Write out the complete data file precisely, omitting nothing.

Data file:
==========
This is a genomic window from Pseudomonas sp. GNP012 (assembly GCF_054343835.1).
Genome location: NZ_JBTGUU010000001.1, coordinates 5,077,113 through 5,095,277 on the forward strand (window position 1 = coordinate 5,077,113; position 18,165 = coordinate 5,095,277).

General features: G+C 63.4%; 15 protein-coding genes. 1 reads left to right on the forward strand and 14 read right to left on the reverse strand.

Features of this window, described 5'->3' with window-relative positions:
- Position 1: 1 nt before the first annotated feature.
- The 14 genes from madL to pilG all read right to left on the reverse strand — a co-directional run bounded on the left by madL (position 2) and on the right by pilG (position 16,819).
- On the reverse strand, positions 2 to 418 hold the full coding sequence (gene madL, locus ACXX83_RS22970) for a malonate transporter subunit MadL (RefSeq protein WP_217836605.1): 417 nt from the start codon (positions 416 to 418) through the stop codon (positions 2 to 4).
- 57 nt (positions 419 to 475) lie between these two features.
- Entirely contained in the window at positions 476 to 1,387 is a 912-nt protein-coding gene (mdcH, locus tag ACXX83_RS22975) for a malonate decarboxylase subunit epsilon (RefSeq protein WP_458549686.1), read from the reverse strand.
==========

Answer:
This is a genomic window from Pseudomonas sp. GNP012 (assembly GCF_054343835.1).
Genome location: NZ_JBTGUU010000001.1, coordinates 5,077,113 through 5,095,277 on the forward strand (window position 1 = coordinate 5,077,113; position 18,165 = coordinate 5,095,277).

General features: G+C 63.4%; 15 protein-coding genes. 1 reads left to right on the forward strand and 14 read right to left on the reverse strand.

Features of this window, described 5'->3' with window-relative positions:
- Position 1: 1 nt before the first annotated feature.
- The 14 genes from madL to pilG all read right to left on the reverse strand — a co-directional run bounded on the left by madL (position 2) and on the right by pilG (position 16,819).
- On the reverse strand, positions 2 to 418 hold the full coding sequence (gene madL, locus ACXX83_RS22970) for a malonate transporter subunit MadL (RefSeq protein WP_217836605.1): 417 nt from the start codon (positions 416 to 418) through the stop codon (positions 2 to 4).
- 57 nt (positions 419 to 475) lie between these two features.
- Entirely contained in the window at positions 476 to 1,387 is a 912-nt protein-coding gene (mdcH, locus tag ACXX83_RS22975) for a malonate decarboxylase subunit epsilon (RefSeq protein WP_458549686.1), read from the reverse strand.